If West had taken a moment to enjoy Durant’s decisive shot, there might have been a second OT. But the OG won’t soak in his glory. Can’t, until corks start popping in the locker room and he’s able to share it with the team.

“Jordan’s absorbing a lot,” West was saying a few days ago. “A lot is being thrown at him. But he’s got good natural instincts and he’s active around the basketball. So he gives himself a shot to make plays when he’s out there.”

West recognizes Bell’s potential and probably wishes he had such athleticism. He never has. Maybe that’s why West doesn’t feel himself. He has to work, and it isn’t done until there is an NBA Finals postgame celebration.

Warriors list five players questionable for game vs Magic


Warriors list five players questionable for game vs Magic

The Warriors are currently in the midst of a six-game road trip. Their next opponent is the Magic in Orlando. 

Who suits up for the Warriors Friday night in Orlando is quite the mystery. On Thursday, the Warriors listed five players as questionable on their injury report. 

Curry and Durant were both on the injury report prior to Wednesday overtime win in Los Angeles. Curry wore a wrap around his hand as he scored 28 points in the Warriors' 127-123 win vs. the Lakers. Durant, dealing with a sprained left ankle for nearly two weeks now, led the Warriors with 29 points.

Friday is the second and final time the Warriors play the Magic this season. They previously beat them, 110-100, on Nov. 13 at Oracle Arena. 

David West sounds off on the NFL, Kaepernick and kneeling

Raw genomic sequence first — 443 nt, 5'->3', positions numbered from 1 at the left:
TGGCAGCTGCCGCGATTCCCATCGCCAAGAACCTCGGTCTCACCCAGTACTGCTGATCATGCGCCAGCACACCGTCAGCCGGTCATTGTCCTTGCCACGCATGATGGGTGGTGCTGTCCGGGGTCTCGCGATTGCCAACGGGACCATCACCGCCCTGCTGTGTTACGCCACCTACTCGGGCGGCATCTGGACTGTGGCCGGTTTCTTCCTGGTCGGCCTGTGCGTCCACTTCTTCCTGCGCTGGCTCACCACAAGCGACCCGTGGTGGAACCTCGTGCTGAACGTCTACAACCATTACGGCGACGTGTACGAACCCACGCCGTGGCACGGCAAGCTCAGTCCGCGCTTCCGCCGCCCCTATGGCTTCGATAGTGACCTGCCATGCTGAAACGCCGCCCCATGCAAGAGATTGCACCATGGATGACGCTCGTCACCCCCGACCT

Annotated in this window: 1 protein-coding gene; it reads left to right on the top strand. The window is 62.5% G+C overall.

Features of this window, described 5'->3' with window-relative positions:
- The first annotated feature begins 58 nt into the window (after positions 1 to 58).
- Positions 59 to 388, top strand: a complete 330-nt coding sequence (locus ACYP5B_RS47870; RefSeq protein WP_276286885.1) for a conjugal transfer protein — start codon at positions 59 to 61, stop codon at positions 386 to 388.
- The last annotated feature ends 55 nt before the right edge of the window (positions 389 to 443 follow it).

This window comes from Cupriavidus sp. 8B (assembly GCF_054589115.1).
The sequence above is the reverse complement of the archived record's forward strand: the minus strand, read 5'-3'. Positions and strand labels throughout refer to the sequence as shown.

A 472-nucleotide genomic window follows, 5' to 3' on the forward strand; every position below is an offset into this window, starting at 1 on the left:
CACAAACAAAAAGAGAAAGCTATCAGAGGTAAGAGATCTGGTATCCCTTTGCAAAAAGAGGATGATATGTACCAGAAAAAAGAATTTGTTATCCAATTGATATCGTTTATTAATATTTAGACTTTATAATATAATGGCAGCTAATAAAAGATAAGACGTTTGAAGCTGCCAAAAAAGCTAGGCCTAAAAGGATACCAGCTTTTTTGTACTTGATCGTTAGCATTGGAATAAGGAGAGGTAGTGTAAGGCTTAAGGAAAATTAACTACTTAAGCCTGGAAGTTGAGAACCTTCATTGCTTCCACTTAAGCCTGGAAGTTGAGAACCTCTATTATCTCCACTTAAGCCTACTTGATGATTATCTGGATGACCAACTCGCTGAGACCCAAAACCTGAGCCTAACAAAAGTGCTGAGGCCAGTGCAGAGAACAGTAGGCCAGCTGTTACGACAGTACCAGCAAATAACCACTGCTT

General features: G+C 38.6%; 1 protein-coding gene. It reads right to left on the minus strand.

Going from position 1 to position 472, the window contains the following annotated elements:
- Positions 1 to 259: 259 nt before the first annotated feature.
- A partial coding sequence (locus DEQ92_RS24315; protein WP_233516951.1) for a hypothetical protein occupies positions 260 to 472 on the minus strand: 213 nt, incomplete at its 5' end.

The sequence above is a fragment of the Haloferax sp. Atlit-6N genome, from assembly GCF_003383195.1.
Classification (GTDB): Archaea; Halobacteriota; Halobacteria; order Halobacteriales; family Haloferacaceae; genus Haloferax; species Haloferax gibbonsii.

David West sounds off on the NFL, Kaepernick and kneeling

As NFL owners and their besieged commissioner, Roger Goodell, blame kneeling players for diminished interest in the games, one prominent American athlete believes the league is hurt by its treatment of the man at the center of the uprising.

The failure to crack a door for Super Bowl quarterback Colin Kaepernick has some fans turning away from the NFL, according to Warriors big man David West.

“One part (of declining interest) that I think is being overlooked and is being dismissed is the impact of them not hiring or getting Colin Kaepernick in the league,” West said on this week’s Warriors Insider Podcast. “We know he should be on somebody’s roster.

“But what they’re discounting is that people aren’t watching the NFL because of the way they are treating Colin Kaepernick. That is a real thing. There are a lot of people who have stopped watching football, who are not going to games.”

As team after team turns to quarterback after quarterback with vastly inferior credentials, Kaepernick sits unemployed, ignored by NFL power brokers who imply their “fans” would revolt if he were signed to their team.

Some fans surely are jersey-burning angry over the wave of demonstrations started last season, when Kaepernick decided to kneel during the national anthem as a way of protesting social inequality in America.

West is certain plenty of fans stand with the former 49ers quarterback. And there is anecdotal evidence to support West’s assertion, instances of fans turning to social media or attending games at various NFL venues carrying signs supportive of Kaepernick and others involved in the movement.

“That idea is not being talked about enough,” West said. “It’s the other way around. They’re saying people aren’t watching the NFL because guys are protesting.

“I’m not sure that the numbers, if we really, really look at who’s watching and who’s not going, I’m not sure that those numbers are the way that they are projecting them to be, in my opinion. I think there are a lot of people who aren’t watching because of the way Colin Kaepernick is being treated.”